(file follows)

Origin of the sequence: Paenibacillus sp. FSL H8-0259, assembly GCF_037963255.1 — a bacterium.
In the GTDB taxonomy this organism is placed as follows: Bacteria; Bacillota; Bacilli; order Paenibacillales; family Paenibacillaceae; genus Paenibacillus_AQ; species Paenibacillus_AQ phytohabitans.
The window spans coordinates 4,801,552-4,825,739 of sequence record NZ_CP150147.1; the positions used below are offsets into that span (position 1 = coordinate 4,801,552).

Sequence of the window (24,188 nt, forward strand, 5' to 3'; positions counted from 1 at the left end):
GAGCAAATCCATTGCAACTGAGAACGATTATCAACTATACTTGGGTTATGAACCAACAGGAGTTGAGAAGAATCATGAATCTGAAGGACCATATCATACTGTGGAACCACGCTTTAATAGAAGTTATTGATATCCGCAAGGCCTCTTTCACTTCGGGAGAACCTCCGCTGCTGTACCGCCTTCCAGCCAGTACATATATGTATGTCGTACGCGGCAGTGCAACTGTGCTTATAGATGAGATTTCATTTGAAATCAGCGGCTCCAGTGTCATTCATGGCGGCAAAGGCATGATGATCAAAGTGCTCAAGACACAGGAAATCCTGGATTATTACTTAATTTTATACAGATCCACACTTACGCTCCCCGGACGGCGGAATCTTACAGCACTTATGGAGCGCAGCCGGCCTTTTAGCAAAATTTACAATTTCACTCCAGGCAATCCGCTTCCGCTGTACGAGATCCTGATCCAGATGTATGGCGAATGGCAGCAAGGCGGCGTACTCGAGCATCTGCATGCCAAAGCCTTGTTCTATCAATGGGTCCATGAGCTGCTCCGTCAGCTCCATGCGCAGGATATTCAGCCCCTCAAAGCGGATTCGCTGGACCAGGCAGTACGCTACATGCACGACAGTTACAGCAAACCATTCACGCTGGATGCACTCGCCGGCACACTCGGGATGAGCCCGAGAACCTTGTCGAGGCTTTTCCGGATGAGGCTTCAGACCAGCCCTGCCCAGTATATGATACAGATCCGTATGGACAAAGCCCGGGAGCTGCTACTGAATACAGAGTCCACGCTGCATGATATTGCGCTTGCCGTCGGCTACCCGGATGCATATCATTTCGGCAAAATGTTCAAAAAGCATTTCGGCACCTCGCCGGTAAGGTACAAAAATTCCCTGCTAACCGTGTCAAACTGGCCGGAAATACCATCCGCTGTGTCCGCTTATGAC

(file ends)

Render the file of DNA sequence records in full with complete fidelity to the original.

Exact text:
Origin of the sequence: Paenibacillus sp. FSL H8-0259, assembly GCF_037963255.1 — a bacterium.
In the GTDB taxonomy this organism is placed as follows: Bacteria; Bacillota; Bacilli; order Paenibacillales; family Paenibacillaceae; genus Paenibacillus_AQ; species Paenibacillus_AQ phytohabitans.
The window spans coordinates 4,801,552-4,825,739 of sequence record NZ_CP150147.1; the positions used below are offsets into that span (position 1 = coordinate 4,801,552).

Sequence of the window (24,188 nt, forward strand, 5' to 3'; positions counted from 1 at the left end):
GAGCAAATCCATTGCAACTGAGAACGATTATCAACTATACTTGGGTTATGAACCAACAGGAGTTGAGAAGAATCATGAATCTGAAGGACCATATCATACTGTGGAACCACGCTTTAATAGAAGTTATTGATATCCGCAAGGCCTCTTTCACTTCGGGAGAACCTCCGCTGCTGTACCGCCTTCCAGCCAGTACATATATGTATGTCGTACGCGGCAGTGCAACTGTGCTTATAGATGAGATTTCATTTGAAATCAGCGGCTCCAGTGTCATTCATGGCGGCAAAGGCATGATGATCAAAGTGCTCAAGACACAGGAAATCCTGGATTATTACTTAATTTTATACAGATCCACACTTACGCTCCCCGGACGGCGGAATCTTACAGCACTTATGGAGCGCAGCCGGCCTTTTAGCAAAATTTACAATTTCACTCCAGGCAATCCGCTTCCGCTGTACGAGATCCTGATCCAGATGTATGGCGAATGGCAGCAAGGCGGCGTACTCGAGCATCTGCATGCCAAAGCCTTGTTCTATCAATGGGTCCATGAGCTGCTCCGTCAGCTCCATGCGCAGGATATTCAGCCCCTCAAAGCGGATTCGCTGGACCAGGCAGTACGCTACATGCACGACAGTTACAGCAAACCATTCACGCTGGATGCACTCGCCGGCACACTCGGGATGAGCCCGAGAACCTTGTCGAGGCTTTTCCGGATGAGGCTTCAGACCAGCCCTGCCCAGTATATGATACAGATCCGTATGGACAAAGCCCGGGAGCTGCTACTGAATACAGAGTCCACGCTGCATGATATTGCGCTTGCCGTCGGCTACCCGGATGCATATCATTTCGGCAAAATGTTCAAAAAGCATTTCGGCACCTCGCCGGTAAGGTACAAAAATTCCCTGCTAACCGTGTCAAACTGGCCGGAAATACCATCCGCTGTGTCCGCTTATGAC